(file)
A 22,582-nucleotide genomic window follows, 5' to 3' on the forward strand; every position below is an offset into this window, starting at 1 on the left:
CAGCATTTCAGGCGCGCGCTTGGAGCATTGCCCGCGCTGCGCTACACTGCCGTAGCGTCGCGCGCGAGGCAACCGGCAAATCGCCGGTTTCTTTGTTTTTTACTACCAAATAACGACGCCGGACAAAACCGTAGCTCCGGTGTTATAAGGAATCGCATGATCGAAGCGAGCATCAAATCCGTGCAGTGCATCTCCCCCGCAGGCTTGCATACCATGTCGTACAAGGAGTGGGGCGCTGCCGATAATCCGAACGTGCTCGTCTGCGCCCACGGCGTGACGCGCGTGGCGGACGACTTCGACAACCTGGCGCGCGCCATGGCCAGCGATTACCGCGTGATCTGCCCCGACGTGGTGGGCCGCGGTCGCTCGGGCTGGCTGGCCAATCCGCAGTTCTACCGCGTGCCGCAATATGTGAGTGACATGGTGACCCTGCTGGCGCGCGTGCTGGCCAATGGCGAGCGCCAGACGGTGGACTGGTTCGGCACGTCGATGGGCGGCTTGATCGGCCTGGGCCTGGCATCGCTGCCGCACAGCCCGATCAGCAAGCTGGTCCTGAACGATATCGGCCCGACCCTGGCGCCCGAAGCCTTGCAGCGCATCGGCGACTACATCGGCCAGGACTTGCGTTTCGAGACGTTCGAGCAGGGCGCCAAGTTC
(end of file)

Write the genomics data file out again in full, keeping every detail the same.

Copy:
A 22,582-nucleotide genomic window follows, 5' to 3' on the forward strand; every position below is an offset into this window, starting at 1 on the left:
CAGCATTTCAGGCGCGCGCTTGGAGCATTGCCCGCGCTGCGCTACACTGCCGTAGCGTCGCGCGCGAGGCAACCGGCAAATCGCCGGTTTCTTTGTTTTTTACTACCAAATAACGACGCCGGACAAAACCGTAGCTCCGGTGTTATAAGGAATCGCATGATCGAAGCGAGCATCAAATCCGTGCAGTGCATCTCCCCCGCAGGCTTGCATACCATGTCGTACAAGGAGTGGGGCGCTGCCGATAATCCGAACGTGCTCGTCTGCGCCCACGGCGTGACGCGCGTGGCGGACGACTTCGACAACCTGGCGCGCGCCATGGCCAGCGATTACCGCGTGATCTGCCCCGACGTGGTGGGCCGCGGTCGCTCGGGCTGGCTGGCCAATCCGCAGTTCTACCGCGTGCCGCAATATGTGAGTGACATGGTGACCCTGCTGGCGCGCGTGCTGGCCAATGGCGAGCGCCAGACGGTGGACTGGTTCGGCACGTCGATGGGCGGCTTGATCGGCCTGGGCCTGGCATCGCTGCCGCACAGCCCGATCAGCAAGCTGGTCCTGAACGATATCGGCCCGACCCTGGCGCCCGAAGCCTTGCAGCGCATCGGCGACTACATCGGCCAGGACTTGCGTTTCGAGACGTTCGAGCAGGGCGCCAAGTTC